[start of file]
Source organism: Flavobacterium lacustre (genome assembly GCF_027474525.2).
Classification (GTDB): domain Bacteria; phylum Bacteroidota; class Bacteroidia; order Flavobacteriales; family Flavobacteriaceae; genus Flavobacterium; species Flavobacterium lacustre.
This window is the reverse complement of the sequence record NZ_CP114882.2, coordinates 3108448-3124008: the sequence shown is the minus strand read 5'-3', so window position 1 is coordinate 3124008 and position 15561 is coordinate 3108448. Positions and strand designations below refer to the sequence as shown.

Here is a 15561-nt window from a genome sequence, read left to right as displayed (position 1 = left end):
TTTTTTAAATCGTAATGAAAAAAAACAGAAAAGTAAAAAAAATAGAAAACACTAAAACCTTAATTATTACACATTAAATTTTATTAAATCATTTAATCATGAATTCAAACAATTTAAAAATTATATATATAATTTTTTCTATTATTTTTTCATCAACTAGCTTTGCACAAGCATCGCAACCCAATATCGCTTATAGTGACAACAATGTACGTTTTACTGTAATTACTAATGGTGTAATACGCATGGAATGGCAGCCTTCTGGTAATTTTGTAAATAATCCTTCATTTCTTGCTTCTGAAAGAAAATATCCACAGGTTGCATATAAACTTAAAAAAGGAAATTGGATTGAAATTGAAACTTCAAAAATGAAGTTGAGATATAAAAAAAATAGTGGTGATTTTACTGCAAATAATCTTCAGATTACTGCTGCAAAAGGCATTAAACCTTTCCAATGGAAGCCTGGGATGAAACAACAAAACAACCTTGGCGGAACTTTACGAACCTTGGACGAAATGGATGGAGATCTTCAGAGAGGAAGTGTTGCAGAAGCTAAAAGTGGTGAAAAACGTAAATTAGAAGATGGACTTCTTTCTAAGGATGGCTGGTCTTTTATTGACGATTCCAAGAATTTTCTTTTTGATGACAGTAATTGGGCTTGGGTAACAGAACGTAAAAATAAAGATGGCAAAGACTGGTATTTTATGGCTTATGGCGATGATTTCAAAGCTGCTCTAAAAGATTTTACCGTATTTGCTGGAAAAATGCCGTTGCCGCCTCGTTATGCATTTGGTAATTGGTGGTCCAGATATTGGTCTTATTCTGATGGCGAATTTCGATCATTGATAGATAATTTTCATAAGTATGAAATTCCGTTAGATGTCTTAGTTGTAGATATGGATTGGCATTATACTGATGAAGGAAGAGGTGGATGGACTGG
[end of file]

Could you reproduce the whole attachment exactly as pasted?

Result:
Source organism: Flavobacterium lacustre (genome assembly GCF_027474525.2).
Classification (GTDB): domain Bacteria; phylum Bacteroidota; class Bacteroidia; order Flavobacteriales; family Flavobacteriaceae; genus Flavobacterium; species Flavobacterium lacustre.
This window is the reverse complement of the sequence record NZ_CP114882.2, coordinates 3108448-3124008: the sequence shown is the minus strand read 5'-3', so window position 1 is coordinate 3124008 and position 15561 is coordinate 3108448. Positions and strand designations below refer to the sequence as shown.

Here is a 15561-nt window from a genome sequence, read left to right as displayed (position 1 = left end):
TTTTTTAAATCGTAATGAAAAAAAACAGAAAAGTAAAAAAAATAGAAAACACTAAAACCTTAATTATTACACATTAAATTTTATTAAATCATTTAATCATGAATTCAAACAATTTAAAAATTATATATATAATTTTTTCTATTATTTTTTCATCAACTAGCTTTGCACAAGCATCGCAACCCAATATCGCTTATAGTGACAACAATGTACGTTTTACTGTAATTACTAATGGTGTAATACGCATGGAATGGCAGCCTTCTGGTAATTTTGTAAATAATCCTTCATTTCTTGCTTCTGAAAGAAAATATCCACAGGTTGCATATAAACTTAAAAAAGGAAATTGGATTGAAATTGAAACTTCAAAAATGAAGTTGAGATATAAAAAAAATAGTGGTGATTTTACTGCAAATAATCTTCAGATTACTGCTGCAAAAGGCATTAAACCTTTCCAATGGAAGCCTGGGATGAAACAACAAAACAACCTTGGCGGAACTTTACGAACCTTGGACGAAATGGATGGAGATCTTCAGAGAGGAAGTGTTGCAGAAGCTAAAAGTGGTGAAAAACGTAAATTAGAAGATGGACTTCTTTCTAAGGATGGCTGGTCTTTTATTGACGATTCCAAGAATTTTCTTTTTGATGACAGTAATTGGGCTTGGGTAACAGAACGTAAAAATAAAGATGGCAAAGACTGGTATTTTATGGCTTATGGCGATGATTTCAAAGCTGCTCTAAAAGATTTTACCGTATTTGCTGGAAAAATGCCGTTGCCGCCTCGTTATGCATTTGGTAATTGGTGGTCCAGATATTGGTCTTATTCTGATGGCGAATTTCGATCATTGATAGATAATTTTCATAAGTATGAAATTCCGTTAGATGTCTTAGTTGTAGATATGGATTGGCATTATACTGATGAAGGAAGAGGTGGATGGACTGG